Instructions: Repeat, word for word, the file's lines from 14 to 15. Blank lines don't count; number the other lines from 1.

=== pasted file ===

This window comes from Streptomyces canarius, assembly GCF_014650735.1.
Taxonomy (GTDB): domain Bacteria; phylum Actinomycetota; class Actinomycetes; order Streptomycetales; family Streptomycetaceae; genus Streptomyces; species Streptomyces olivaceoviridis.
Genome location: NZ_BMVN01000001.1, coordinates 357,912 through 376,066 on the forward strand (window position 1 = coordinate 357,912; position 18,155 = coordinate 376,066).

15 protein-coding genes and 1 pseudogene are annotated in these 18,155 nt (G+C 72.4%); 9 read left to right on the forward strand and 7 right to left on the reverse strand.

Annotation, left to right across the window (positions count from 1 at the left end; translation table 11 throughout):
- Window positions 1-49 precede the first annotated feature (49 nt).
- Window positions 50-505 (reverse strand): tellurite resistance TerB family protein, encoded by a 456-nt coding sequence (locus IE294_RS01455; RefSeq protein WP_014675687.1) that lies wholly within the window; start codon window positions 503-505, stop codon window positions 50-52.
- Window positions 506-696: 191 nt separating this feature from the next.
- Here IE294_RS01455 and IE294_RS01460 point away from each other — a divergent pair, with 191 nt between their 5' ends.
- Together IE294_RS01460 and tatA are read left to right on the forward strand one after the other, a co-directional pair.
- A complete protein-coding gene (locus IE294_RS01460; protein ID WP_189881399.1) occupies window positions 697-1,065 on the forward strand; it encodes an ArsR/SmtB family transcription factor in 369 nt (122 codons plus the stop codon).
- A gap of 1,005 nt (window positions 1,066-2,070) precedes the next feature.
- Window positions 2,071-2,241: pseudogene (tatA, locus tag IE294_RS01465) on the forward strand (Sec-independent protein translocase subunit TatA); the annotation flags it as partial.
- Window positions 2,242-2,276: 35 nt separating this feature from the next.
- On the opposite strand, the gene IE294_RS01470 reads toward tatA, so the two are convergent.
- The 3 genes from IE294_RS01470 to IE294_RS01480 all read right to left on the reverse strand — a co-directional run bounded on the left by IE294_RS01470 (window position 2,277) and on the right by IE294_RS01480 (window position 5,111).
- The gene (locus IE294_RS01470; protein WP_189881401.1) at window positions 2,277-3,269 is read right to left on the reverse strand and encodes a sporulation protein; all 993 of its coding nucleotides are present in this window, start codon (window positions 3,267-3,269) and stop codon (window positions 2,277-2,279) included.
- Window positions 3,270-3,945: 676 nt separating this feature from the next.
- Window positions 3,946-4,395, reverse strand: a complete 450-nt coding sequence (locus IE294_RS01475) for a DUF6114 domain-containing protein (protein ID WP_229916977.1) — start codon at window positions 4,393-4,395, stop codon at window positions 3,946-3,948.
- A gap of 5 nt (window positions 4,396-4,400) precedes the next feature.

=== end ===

- Window positions 2,242-2,276: 35 nt separating this feature from the next.
- On the opposite strand, the gene IE294_RS01470 reads toward tatA, so the two are convergent.